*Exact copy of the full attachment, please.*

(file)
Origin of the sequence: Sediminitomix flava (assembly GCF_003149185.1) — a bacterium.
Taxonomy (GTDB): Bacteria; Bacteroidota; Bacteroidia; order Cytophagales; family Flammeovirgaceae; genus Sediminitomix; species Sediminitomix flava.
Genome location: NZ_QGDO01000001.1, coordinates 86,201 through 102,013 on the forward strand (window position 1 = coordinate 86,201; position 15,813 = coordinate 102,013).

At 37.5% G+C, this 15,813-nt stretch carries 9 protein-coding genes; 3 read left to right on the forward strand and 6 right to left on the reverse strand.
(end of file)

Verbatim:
Origin of the sequence: Sediminitomix flava (assembly GCF_003149185.1) — a bacterium.
Taxonomy (GTDB): Bacteria; Bacteroidota; Bacteroidia; order Cytophagales; family Flammeovirgaceae; genus Sediminitomix; species Sediminitomix flava.
Genome location: NZ_QGDO01000001.1, coordinates 86,201 through 102,013 on the forward strand (window position 1 = coordinate 86,201; position 15,813 = coordinate 102,013).

At 37.5% G+C, this 15,813-nt stretch carries 9 protein-coding genes; 3 read left to right on the forward strand and 6 right to left on the reverse strand.